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Review
, 10 (5), e1001452

Domestic Violence and Perinatal Mental Disorders: A Systematic Review and Meta-Analysis

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Review

Domestic Violence and Perinatal Mental Disorders: A Systematic Review and Meta-Analysis

Louise M Howard et al. PLoS Med.

Abstract

Background: Domestic violence in the perinatal period is associated with adverse obstetric outcomes, but evidence is limited on its association with perinatal mental disorders. We aimed to estimate the prevalence and odds of having experienced domestic violence among women with antenatal and postnatal mental disorders (depression and anxiety disorders including post-traumatic stress disorder [PTSD], eating disorders, and psychoses).

Methods and findings: We conducted a systematic review and meta-analysis (PROSPERO reference CRD42012002048). Data sources included searches of electronic databases (to 15 February 2013), hand searches, citation tracking, update of a review on victimisation and mental disorder, and expert recommendations. Included studies were peer-reviewed experimental or observational studies that reported on women aged 16 y or older, that assessed the prevalence and/or odds of having experienced domestic violence, and that assessed symptoms of perinatal mental disorder using a validated instrument. Two reviewers screened 1,125 full-text papers, extracted data, and independently appraised study quality. Odds ratios were pooled using meta-analysis. Sixty-seven papers were included. Pooled estimates from longitudinal studies suggest a 3-fold increase in the odds of high levels of depressive symptoms in the postnatal period after having experienced partner violence during pregnancy (odds ratio 3.1, 95% CI 2.7-3.6). Increased odds of having experienced domestic violence among women with high levels of depressive, anxiety, and PTSD symptoms in the antenatal and postnatal periods were consistently reported in cross-sectional studies. No studies were identified on eating disorders or puerperal psychosis. Analyses were limited because of study heterogeneity and lack of data on baseline symptoms, preventing clear findings on causal directionality.

Conclusions: High levels of symptoms of perinatal depression, anxiety, and PTSD are significantly associated with having experienced domestic violence. High-quality evidence is now needed on how maternity and mental health services should address domestic violence and improve health outcomes for women and their infants in the perinatal period.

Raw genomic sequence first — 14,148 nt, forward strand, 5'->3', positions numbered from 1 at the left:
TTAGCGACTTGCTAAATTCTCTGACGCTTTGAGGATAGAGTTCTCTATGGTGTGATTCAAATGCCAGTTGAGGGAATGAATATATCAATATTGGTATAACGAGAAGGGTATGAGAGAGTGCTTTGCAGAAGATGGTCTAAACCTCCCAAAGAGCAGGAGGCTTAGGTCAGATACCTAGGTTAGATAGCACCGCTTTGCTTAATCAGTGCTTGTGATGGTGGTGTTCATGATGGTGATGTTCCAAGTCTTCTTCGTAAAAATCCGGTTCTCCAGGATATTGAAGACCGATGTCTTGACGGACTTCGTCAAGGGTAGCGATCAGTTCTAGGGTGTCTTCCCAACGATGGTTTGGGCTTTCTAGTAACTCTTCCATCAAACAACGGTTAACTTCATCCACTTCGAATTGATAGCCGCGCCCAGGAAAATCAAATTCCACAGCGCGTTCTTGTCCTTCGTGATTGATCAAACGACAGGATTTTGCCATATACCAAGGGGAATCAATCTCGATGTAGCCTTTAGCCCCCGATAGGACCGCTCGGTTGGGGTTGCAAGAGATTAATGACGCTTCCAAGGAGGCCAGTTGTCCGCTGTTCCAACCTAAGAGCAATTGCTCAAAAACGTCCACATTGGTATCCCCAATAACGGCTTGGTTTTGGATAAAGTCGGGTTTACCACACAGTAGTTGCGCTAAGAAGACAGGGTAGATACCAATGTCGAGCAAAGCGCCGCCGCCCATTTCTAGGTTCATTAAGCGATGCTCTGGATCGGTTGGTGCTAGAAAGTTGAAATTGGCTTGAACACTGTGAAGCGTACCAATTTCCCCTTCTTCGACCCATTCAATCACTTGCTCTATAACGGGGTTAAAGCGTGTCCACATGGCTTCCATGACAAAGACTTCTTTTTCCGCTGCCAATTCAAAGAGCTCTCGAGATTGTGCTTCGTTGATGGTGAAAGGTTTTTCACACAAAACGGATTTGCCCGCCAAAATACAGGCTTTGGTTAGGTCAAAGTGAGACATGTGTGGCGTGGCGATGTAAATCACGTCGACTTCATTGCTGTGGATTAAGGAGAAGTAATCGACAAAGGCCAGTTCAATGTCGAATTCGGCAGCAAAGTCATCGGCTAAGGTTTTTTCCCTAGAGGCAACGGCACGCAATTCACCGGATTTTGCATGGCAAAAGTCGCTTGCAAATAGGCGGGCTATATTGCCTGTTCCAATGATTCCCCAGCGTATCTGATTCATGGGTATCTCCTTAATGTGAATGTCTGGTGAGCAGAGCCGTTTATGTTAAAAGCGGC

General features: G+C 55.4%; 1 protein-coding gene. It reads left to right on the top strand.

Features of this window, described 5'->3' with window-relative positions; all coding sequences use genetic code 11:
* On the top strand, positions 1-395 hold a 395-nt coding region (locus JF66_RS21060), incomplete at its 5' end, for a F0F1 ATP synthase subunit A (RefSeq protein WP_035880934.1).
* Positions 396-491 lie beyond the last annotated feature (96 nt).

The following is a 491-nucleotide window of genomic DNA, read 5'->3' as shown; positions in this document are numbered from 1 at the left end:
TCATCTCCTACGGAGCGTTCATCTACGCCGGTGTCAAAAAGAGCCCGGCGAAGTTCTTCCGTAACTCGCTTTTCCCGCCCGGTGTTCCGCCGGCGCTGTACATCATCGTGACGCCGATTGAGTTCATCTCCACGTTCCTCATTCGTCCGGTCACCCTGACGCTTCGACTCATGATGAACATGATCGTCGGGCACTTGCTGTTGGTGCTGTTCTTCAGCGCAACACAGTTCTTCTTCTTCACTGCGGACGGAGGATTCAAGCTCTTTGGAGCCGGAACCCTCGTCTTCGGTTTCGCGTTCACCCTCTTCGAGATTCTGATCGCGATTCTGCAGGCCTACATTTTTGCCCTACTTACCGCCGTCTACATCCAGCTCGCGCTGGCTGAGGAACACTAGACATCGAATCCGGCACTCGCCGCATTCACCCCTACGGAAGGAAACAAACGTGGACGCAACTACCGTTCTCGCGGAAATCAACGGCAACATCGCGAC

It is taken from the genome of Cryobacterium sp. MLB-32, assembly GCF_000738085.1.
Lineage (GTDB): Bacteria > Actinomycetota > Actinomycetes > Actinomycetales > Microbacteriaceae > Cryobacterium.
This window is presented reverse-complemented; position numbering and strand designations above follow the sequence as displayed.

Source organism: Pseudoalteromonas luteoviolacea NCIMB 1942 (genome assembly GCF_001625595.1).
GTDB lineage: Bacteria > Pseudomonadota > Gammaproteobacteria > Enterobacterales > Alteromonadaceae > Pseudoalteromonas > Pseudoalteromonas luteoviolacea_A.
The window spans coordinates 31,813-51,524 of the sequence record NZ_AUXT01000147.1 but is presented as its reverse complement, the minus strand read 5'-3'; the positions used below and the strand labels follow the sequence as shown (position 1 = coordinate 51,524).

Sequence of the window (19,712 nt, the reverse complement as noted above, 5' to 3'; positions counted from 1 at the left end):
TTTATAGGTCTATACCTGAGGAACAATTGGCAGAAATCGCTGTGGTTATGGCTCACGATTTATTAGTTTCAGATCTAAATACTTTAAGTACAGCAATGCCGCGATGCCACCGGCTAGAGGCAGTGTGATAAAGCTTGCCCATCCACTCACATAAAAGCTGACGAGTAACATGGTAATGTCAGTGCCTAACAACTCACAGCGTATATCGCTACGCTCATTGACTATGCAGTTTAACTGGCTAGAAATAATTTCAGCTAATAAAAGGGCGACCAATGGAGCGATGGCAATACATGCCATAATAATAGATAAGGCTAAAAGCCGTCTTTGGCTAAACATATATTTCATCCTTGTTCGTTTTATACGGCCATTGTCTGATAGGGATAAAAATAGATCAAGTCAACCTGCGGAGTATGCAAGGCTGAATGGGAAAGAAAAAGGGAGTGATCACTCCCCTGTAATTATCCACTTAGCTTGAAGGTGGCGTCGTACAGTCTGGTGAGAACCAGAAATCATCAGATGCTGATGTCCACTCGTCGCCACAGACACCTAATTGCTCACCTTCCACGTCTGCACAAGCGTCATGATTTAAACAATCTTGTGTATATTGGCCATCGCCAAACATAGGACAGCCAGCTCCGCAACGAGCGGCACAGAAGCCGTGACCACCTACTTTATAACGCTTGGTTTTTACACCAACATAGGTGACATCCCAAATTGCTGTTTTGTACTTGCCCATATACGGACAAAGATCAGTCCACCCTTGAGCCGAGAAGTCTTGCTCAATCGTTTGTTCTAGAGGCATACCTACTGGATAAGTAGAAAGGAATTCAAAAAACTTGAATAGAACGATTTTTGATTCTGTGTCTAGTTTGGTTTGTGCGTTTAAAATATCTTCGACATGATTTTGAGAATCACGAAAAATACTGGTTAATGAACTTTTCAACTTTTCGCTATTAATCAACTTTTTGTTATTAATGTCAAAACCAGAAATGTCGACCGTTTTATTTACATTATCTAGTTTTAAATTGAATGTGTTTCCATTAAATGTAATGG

Conflict of interest statement

LMH and GF are members of the WHO Guideline Development Group on Policy and Practice Guidelines for responding to Violence Against Women and the NICE/SCIE Guideline Development Group on Preventing and Reducing Domestic Violence. LMH has also been appointed as chair of the NICE guideline update on antenatal and postnatal mental health. The other authors declare no completing interests exist.

Figures

Figure 1
Figure 1. Flow diagram of screened and included papers.
Figure 2
Figure 2. Meta-analysis of the association between antenatal depression and any lifetime domestic violence (cross-sectional studies).
ES, effect size.
Figure 3
Figure 3. Meta-analysis of the association between antenatal depression and any past year partner violence (cross-sectional studies).
ES, effect size.
Figure 4
Figure 4. Meta-analysis of the association between antenatal depression and partner violence during pregnancy (cross-sectional studies).
ES, effect size.
Figure 5
Figure 5. Meta-analysis of the association between postnatal depression and any lifetime partner violence (cross-sectional studies).
ES, effect size.
Figure 6
Figure 6. Meta-analysis of the association between postnatal depression and any past year partner violence (cross-sectional studies).
ES, effect size.
Figure 7
Figure 7. Meta-analysis of the association between postnatal depression and partner violence during pregnancy (cross-sectional studies).
ES, effect size.
Figure 8
Figure 8. Meta-analysis of the association between any lifetime partner violence and postnatal depression (cohort studies).
ES, effect size.
Figure 9
Figure 9. Meta-analysis of the association between any partner violence during pregnancy and postnatal depression (cohort studies).

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